The question is this- without the surge, would we have seen less or more violence than we see today?

Posted by: Yancey Ward on July 22, 2008 at 5:11 PM | PERMALINK

If we put the requested number of troops in the country in the first place and then had strategy to rebuild and exit would we have needed the "surge"?

Posted by: on July 22, 2008 at 5:18 PM | PERMALINK

Here's what President Bush said the surge would accomplish (details here): "To establish its authority, the Iraqi government plans to take responsibility for security in all of Iraq's provinces by November." That didn't happen. "To give every Iraqi citizen a stake in the country's economy, Iraq will pass legislation to share oil revenues among all Iraqis." That didn't happen. "To show that it is committed to delivering a better life, the Iraqi government will spend $10 billion of its own money on reconstruction and infrastructure projects that will create new jobs." That didn't happen. "To empower local leaders, Iraqis plan to hold provincial elections later this year." That didn't happen. "And to allow more Iraqis to re-enter their nation's political life, the government will reform de-Baathification laws..." That happened, kind of, but they aren't enforcing the laws. "...and establish a fair process for considering amendments to Iraq's constitution." That didn't happen either.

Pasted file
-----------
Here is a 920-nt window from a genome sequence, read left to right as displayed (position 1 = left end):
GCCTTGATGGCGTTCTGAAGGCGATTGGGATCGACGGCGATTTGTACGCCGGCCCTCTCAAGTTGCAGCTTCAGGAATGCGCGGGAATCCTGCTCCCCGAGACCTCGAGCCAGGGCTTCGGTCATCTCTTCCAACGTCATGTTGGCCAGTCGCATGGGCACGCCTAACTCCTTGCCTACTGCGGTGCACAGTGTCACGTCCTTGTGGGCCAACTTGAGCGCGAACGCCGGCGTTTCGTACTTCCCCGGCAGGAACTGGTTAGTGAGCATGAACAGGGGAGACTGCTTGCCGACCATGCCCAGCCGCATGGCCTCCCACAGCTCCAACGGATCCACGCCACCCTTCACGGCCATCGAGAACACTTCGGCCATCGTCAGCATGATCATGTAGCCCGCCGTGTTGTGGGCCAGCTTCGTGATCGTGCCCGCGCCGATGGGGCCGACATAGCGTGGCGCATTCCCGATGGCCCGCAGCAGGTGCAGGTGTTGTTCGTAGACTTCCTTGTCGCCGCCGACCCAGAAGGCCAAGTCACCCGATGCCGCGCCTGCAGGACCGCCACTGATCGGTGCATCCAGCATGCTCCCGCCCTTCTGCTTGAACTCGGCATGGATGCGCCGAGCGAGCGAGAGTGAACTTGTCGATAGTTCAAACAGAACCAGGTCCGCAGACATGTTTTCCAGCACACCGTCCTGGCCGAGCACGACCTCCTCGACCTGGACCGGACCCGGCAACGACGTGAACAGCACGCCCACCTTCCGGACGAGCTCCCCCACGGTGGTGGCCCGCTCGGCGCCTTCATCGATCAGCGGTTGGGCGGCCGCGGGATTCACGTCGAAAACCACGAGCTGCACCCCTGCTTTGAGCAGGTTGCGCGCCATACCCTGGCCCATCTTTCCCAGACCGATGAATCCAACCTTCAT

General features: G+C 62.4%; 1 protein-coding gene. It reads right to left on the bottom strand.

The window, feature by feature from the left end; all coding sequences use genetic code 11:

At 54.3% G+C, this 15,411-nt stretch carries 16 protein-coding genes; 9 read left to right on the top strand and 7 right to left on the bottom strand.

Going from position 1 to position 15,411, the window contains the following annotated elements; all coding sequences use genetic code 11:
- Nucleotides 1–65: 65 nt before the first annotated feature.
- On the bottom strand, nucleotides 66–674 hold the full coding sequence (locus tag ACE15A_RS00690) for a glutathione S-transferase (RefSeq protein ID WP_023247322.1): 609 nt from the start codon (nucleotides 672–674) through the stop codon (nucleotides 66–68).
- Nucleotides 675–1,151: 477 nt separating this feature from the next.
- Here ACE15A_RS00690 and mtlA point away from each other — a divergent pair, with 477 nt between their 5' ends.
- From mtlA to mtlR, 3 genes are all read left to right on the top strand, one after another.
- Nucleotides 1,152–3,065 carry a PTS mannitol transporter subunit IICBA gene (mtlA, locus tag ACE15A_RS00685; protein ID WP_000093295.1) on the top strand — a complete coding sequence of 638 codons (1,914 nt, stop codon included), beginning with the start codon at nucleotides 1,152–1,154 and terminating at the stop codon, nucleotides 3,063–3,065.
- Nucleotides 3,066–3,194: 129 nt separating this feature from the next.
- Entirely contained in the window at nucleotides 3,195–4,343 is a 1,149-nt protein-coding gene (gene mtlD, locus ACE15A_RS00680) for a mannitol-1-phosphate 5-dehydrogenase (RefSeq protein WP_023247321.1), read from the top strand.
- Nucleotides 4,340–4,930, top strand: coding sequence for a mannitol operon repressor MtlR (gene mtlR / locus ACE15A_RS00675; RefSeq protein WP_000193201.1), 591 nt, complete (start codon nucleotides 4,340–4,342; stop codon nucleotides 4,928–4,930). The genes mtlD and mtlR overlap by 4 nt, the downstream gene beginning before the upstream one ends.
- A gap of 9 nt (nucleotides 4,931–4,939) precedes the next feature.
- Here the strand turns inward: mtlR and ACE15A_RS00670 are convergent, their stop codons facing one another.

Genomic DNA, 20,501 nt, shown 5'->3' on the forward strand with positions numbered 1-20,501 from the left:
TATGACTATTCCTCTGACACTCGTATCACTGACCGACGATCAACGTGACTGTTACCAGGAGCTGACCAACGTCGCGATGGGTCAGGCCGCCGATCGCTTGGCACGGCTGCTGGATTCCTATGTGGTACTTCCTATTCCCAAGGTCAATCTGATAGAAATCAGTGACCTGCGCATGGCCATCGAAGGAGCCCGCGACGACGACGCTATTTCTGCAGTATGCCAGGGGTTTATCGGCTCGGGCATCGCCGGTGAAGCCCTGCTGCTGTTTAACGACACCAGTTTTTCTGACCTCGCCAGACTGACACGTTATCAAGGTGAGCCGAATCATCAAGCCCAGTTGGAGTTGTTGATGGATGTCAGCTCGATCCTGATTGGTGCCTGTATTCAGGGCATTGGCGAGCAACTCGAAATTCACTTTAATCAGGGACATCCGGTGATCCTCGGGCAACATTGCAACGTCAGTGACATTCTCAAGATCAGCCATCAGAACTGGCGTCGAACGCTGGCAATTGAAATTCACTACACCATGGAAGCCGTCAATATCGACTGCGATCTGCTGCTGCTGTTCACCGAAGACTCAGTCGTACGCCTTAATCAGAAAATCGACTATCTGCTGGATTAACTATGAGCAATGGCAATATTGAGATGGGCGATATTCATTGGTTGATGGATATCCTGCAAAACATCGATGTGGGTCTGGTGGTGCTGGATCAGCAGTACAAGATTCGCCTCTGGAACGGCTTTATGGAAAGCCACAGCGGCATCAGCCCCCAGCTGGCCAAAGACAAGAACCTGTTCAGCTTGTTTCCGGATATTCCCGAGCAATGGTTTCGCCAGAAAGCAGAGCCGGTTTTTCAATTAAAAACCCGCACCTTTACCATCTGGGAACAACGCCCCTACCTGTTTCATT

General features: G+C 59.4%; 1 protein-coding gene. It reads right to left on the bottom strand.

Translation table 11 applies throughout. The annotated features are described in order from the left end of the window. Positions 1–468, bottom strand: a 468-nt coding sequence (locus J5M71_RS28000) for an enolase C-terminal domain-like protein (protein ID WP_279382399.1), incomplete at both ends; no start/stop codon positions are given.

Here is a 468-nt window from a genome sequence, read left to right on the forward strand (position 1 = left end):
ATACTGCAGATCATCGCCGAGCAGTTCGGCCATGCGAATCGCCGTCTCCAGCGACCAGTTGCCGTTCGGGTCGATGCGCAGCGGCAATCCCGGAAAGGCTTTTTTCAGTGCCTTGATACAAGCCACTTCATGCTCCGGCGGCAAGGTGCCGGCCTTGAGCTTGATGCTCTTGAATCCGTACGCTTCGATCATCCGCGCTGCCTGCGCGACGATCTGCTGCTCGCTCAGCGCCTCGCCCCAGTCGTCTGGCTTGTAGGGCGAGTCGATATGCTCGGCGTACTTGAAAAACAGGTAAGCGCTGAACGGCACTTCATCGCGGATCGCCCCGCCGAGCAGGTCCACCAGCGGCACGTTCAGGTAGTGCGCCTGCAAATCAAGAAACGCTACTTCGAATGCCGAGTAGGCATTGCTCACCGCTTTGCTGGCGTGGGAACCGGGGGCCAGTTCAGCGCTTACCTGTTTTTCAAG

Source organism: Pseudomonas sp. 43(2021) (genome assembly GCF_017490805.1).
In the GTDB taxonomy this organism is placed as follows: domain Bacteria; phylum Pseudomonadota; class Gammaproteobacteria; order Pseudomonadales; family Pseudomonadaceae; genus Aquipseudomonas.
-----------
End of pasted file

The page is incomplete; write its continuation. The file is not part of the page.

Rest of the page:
Posted by: kirkaracha on July 22, 2008 at 6:00 PM | PERMALINK

Mr. McCarthy is probably the most authoritarian of the numerous hacks inhabiting the Corner. As such, he has no problem calling torture not torture and spying on American citizens not spying on American citizens, so it isn't surprising he gets his facts wrong. It is truly scary that someone with his viewpoints was actually a U.S. Attorney. He is the posterboy for the current crop of conservatives: they want the Government out of your pocketbook (or at least out of the pocketbook of the rich) but all powerful when it comes to privacy issues.

Posted by: Jim on July 22, 2008 at 6:04 PM | PERMALINK

The question is this- without the surge, would we have seen less or more violence than we see today?

No, the question is this -- without the attack on and invasion of Iraq by the United States, would we have seen less or more violence than we see today?

Posted by: Stefan on July 22, 2008 at 6:27 PM | PERMALINK

What seems to be missing in this mindless "did the Surge succeed" debate is a clear definition of the national interest. If your definition of the national interest is "winning the war on terror," the Surge is a failure or, at best, a vary expensive holding action with a mediocre potential. It required allocation of resources to Iraq that could have gone to Afghanistan, where the Taliban and al Queda are resurgent and troop casualties are way up. We know who to target there. We don't in Iraq. The point that Obama is implicitly making is that he wants to succeed in the war on terror by destroying and rogue elements like al Queda, not by winning some nebulous and unattainable "victory" in Iraq that, under the terms implied by Bush and McCain, essentially means perpetual American hegemony that will bleed us dry and achieve nothing in the long run. As others have noted, the Surge and other related measures only put a lid on the tensions between Sunni and Shiite. Those have to be resolved by Iraqis, not us.